QCMDEXC is a documented IBM supplied API that processes CL command requests. As you can see, this program is invoked by sending parameters containing the CL command to execute and the command length. Here a Limited Capabilities user deletes the file named MYFILE.

This SQL/ODBC activity can also be logged and controlled using Exit Programs.

The Take Aways

The Limited Capabilities attribute of the User Profile is NOT a restriction on running ad-hoc CL commands. It limits only which CL commands a Limited Capabilities user may run at a command line.

The ALWLMTUSR(*YES) attribute of a CL command allows the command to be run from a command line by a Limited Capabilities User. So, you must check all your commands to be sure you know which commands are allowed; and do this check periodically. I saw one system in which the FTP command had been changed to be Allowed for Limited Users. Don't only check the CL commands in QSYS. You have numerous other commands.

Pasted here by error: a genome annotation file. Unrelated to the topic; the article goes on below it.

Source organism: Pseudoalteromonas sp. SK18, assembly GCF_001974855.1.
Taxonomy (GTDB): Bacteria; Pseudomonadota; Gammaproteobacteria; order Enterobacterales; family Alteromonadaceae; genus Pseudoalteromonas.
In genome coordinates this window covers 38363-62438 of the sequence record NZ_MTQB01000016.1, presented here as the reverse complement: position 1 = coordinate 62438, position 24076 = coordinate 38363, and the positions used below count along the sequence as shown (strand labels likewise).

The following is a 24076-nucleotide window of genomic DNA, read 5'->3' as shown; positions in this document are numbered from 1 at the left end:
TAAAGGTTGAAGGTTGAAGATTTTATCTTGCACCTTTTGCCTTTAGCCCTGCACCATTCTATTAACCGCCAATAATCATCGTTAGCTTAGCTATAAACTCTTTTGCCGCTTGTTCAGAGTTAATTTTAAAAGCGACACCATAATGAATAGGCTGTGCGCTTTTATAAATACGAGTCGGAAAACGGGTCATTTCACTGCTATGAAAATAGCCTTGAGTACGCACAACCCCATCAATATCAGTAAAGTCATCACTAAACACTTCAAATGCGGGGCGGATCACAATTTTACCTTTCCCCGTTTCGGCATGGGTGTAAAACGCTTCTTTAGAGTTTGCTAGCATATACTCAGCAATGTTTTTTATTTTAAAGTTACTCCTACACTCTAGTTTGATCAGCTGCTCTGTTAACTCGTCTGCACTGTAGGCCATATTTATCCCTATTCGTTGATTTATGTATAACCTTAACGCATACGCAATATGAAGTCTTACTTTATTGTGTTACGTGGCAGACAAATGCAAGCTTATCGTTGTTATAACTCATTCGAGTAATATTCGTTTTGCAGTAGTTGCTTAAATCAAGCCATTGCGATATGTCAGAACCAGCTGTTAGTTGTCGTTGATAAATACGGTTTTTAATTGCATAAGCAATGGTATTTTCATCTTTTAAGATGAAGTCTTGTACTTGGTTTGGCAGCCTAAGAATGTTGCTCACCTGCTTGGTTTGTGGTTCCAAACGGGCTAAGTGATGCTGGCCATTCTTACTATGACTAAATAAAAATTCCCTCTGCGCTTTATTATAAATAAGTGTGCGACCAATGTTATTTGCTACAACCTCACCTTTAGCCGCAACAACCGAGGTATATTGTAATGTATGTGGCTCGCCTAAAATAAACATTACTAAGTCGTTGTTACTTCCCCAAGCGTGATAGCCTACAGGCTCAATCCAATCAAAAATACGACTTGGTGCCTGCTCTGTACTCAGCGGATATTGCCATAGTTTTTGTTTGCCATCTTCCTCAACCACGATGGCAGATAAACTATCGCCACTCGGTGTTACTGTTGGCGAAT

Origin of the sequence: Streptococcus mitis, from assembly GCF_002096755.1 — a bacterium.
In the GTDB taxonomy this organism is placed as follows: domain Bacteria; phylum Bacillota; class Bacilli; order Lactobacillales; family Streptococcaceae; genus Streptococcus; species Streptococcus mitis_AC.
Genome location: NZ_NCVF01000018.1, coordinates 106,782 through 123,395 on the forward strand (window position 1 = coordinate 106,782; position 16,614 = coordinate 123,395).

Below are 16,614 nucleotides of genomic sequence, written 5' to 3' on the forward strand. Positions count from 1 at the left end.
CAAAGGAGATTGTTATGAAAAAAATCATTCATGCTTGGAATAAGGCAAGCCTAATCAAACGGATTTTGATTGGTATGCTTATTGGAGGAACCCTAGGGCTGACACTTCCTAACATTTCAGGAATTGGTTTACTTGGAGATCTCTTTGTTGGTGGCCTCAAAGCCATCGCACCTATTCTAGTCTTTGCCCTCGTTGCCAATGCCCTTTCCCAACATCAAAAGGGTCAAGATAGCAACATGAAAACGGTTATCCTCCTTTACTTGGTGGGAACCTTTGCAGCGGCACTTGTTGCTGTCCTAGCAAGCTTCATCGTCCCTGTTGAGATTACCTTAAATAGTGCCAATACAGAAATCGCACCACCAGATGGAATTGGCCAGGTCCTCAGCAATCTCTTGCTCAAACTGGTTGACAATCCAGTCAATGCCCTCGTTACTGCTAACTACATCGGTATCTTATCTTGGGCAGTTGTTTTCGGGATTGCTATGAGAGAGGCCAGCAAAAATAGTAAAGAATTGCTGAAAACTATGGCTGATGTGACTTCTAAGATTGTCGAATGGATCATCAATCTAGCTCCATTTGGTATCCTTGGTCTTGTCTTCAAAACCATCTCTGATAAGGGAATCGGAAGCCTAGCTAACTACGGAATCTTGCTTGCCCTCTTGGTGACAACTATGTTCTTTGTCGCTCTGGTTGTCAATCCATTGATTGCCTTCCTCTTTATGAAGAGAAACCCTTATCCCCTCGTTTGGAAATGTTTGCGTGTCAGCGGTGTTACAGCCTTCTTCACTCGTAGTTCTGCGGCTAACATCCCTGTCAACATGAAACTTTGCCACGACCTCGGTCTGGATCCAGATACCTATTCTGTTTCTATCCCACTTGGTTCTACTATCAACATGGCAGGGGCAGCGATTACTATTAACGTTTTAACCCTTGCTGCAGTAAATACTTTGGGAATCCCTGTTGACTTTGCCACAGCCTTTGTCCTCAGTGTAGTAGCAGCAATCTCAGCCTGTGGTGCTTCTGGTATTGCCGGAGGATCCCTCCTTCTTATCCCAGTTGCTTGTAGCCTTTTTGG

Use the custom command WRKCMDSEC, written by Carsten Flensburg, to locate all CL commands that are Allowed by Limited Capability Users.

The CL commands of Limited Capabilities users are only limited by the user's permissions when using tools like rmtcmd.exe or an ODBC call to QCMDEXC.

To Log and Control the access, implement Exit Programs. There are numerous vendor Exit Program products out there to choose from. Just make sure you are getting a package that can log and control this type of activity, along with working with the myriad of other network servers on your IBM i.

All Application End-Users should have their User Profile set to LMTCPB(*YES).

About the Author

Dan Riehl is the Editor of the SecureMyi Security Newsletter and a Security Specialist for
the IT Security and Compliance Group

Dan performs IBM i security assessments and provides security consulting, remediation, forensic evaluations, and other customized security services for his clients. He also provides training in all aspects of IBM i security and other technical areas through The 400 School, Inc.

Dan Riehl on LinkedIn